Graduates were forbidden to wear sashes in support of the UCU.

Stirling graduates banned from wearing sashes supporting lecturer strikes

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University of Stirling graduates have been prohibited from wearing sashes in support of lecturer strikes due to it not being “academic dress”.

Graduates were asked to remove sashes before crossing the stage to collect their awards at winter graduation on November 24 and 25.

The ceremonies coincided with the University and College Union (UCU) strikes over pay, pensions and working conditions.

Natalia Uribe, a 27-year-old Masters of Public Policy graduate, said: “During the afternoon graduation there were several people wearing the UCU sashes.

“Staff would come by and tell people to remove it if they wanted to walk due to it not being ‘academic wear’.

“I said ‘There’s nothing more academic than a university union supporting staff’. 

“They then asked to take it from me to put away, but I refused and slipped it in my robe. Got checked again before walking to make sure it wasn’t visible.

“Even though they didn’t allow me to wear my sash, I held Gerry’s [McCormac, Principal and Vice-Chancellor of the University of Stirling] hand and told him to support the UCU. 

“It’s a disgrace to ask us to clap and praise the staff while threatening us to wear anything in support of the UCU.”

Striking staff were visited by Stirling MP Alyn Smith. Image credit: UCU Stirling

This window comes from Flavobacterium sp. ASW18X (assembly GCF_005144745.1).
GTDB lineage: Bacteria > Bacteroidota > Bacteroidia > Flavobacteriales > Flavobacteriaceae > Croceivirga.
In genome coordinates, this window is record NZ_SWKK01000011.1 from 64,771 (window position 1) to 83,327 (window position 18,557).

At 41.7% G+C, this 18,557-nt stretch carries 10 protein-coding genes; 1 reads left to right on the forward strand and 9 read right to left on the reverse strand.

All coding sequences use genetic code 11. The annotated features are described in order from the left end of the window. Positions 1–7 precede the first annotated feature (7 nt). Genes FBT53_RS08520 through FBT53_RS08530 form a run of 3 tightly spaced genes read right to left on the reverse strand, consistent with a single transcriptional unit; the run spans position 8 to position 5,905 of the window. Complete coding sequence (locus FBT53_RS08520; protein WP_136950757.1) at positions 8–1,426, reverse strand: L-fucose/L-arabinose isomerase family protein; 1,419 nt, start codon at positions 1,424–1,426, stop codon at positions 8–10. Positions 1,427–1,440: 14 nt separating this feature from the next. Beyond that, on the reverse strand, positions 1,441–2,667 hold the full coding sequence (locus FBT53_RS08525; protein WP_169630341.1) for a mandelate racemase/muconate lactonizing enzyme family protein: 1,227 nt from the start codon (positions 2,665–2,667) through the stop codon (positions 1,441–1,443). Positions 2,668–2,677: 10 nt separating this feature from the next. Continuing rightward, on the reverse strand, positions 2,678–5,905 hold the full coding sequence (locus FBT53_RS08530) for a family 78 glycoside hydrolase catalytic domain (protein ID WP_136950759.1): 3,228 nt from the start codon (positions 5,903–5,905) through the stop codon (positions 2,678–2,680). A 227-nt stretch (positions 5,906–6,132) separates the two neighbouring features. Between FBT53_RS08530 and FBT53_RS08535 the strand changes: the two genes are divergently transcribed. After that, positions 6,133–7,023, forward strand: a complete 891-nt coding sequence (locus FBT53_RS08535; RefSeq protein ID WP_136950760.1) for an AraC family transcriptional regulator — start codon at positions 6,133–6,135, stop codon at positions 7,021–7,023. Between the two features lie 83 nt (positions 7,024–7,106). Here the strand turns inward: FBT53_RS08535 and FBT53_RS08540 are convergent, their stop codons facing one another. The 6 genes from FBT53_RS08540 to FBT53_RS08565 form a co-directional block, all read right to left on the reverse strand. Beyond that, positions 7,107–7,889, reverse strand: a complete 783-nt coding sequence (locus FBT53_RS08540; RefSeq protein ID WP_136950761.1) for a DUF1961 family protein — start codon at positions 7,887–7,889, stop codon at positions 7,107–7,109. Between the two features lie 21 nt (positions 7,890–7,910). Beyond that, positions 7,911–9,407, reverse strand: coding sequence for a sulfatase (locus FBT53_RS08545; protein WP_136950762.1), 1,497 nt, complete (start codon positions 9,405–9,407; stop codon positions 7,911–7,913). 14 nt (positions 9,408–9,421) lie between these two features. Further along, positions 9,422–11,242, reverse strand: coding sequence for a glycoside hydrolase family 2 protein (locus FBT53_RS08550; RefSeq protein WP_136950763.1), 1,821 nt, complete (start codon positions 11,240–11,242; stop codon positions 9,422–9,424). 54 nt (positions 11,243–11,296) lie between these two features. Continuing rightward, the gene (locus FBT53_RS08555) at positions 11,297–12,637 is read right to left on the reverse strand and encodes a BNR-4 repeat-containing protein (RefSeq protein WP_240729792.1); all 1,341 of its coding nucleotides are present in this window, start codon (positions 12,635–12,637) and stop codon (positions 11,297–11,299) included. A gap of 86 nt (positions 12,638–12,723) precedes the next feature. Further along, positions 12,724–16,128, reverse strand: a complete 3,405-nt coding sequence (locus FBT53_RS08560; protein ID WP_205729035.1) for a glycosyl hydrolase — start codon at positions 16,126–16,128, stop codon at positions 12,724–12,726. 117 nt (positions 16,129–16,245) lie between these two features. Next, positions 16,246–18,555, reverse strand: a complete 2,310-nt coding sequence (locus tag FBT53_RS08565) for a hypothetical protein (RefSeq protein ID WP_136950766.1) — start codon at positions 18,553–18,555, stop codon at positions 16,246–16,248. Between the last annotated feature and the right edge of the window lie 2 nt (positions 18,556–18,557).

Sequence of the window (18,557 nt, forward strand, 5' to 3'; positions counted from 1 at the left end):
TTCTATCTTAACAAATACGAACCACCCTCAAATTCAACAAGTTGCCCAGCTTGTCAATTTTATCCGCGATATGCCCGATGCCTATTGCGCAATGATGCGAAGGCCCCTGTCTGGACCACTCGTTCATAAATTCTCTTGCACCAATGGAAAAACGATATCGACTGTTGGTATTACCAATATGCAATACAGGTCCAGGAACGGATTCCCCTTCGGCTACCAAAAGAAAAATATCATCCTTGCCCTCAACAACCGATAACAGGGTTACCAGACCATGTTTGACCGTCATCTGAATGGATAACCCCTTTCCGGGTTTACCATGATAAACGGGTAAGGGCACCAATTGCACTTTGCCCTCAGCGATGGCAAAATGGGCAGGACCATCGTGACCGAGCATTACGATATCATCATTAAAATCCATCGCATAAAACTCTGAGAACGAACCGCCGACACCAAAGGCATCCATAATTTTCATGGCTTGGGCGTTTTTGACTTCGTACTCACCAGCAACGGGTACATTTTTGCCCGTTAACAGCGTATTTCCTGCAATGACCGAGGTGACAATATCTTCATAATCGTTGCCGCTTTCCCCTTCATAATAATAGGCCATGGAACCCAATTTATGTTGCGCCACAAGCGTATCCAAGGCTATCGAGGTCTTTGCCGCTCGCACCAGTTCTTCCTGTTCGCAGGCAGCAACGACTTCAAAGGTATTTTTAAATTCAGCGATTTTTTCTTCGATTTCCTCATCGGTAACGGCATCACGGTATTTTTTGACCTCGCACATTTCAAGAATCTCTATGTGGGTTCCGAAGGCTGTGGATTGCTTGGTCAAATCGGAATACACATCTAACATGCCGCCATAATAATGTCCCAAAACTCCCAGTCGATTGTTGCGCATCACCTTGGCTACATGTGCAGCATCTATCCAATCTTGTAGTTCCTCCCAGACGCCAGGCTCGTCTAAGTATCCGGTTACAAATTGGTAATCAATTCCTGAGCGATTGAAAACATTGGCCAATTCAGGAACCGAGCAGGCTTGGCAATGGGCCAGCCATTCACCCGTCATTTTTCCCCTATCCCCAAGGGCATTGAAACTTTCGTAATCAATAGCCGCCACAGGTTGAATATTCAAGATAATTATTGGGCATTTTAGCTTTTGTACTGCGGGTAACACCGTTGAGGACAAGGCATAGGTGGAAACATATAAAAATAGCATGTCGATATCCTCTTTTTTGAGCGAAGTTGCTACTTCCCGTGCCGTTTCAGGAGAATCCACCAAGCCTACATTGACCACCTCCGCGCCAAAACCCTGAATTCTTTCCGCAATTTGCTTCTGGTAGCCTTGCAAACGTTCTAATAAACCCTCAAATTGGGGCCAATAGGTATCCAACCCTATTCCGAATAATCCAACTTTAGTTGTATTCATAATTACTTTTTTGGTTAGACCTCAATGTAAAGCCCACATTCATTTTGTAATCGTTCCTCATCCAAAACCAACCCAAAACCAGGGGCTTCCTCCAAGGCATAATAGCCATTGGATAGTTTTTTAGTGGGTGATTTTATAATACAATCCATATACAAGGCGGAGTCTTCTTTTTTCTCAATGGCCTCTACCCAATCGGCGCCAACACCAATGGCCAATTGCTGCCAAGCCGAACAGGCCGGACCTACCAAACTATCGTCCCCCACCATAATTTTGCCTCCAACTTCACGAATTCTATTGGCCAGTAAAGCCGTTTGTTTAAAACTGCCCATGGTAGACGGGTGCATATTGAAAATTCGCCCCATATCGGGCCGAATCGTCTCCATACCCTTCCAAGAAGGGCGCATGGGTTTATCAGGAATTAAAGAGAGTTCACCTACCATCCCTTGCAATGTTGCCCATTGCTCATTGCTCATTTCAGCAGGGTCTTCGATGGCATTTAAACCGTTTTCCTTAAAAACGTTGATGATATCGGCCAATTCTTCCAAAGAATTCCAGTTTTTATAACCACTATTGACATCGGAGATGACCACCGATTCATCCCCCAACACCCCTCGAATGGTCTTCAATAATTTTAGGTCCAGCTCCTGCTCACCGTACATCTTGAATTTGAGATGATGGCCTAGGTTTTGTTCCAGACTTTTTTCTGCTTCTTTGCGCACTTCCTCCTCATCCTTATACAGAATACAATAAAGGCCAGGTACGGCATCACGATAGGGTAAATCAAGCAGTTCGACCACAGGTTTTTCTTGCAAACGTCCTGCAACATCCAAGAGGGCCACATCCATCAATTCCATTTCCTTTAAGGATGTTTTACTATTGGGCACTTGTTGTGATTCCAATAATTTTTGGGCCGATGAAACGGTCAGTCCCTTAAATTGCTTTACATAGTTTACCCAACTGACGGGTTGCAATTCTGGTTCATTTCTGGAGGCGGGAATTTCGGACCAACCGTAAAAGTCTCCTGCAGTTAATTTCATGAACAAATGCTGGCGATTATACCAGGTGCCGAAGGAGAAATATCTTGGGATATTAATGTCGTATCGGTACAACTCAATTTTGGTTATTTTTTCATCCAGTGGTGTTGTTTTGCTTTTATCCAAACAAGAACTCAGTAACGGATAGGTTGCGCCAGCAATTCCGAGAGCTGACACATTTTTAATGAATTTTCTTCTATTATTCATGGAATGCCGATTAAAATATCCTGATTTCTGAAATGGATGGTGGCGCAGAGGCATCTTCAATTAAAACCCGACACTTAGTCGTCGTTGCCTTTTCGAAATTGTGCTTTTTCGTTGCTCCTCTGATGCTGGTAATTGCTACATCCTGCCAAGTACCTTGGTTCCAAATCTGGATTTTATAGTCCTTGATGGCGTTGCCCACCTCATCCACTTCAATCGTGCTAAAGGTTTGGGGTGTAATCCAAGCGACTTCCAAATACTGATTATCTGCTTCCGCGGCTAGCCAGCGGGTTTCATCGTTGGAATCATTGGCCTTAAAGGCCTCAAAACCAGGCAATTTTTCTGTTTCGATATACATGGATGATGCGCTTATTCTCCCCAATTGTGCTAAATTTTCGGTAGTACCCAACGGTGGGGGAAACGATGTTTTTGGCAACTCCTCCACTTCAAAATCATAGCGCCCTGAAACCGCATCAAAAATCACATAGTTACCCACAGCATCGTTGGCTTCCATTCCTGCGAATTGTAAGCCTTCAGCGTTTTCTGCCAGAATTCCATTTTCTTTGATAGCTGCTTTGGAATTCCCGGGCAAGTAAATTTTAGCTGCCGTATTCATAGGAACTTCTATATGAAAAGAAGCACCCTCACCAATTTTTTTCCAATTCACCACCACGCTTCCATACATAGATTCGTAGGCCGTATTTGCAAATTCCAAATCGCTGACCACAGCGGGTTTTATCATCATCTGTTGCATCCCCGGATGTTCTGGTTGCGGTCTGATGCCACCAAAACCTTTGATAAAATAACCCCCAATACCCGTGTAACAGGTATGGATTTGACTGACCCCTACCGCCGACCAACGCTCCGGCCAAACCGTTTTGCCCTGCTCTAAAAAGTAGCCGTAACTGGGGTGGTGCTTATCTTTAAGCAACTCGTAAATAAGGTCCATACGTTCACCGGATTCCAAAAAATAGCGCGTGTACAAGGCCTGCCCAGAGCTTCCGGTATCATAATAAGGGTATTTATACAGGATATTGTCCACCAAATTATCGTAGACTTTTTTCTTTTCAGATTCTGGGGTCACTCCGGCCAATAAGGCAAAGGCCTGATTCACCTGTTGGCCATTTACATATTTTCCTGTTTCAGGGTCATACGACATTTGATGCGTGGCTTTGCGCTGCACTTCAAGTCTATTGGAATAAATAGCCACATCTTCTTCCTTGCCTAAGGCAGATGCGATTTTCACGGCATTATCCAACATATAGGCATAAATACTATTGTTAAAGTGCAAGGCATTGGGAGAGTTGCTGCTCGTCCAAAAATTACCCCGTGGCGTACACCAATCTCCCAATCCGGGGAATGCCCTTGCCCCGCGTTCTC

More than 70 000 staff across 150 universities are participating in the industrial action, deemed the “biggest in the history of higher education” by the UCU.

Members voted in two ballots, with the pay and working conditions receiving an 81.1 per cent vote in favour of strike action, and the pension ballot receiving a yes vote of 84.9 per cent.

The first two days of strike action have had huge support from lecturers and students. Staff will also be striking on November 30.

In a Tweet, the Stirling UCU branch called the ban a “poor show from those managing the graduations”.

A spokesperson for the University of Stirling said: “Graduation is a formal, ceremonial occasion and all graduates are asked to comply with an academic dress code, which is communicated in advance of graduation day.

“A very small number of graduates were asked to remove sashes before crossing the stage to collect their award. In each case, graduates voluntarily removed the sash, once the academic dress code was explained.”

Featured image credit: UCU Stirling

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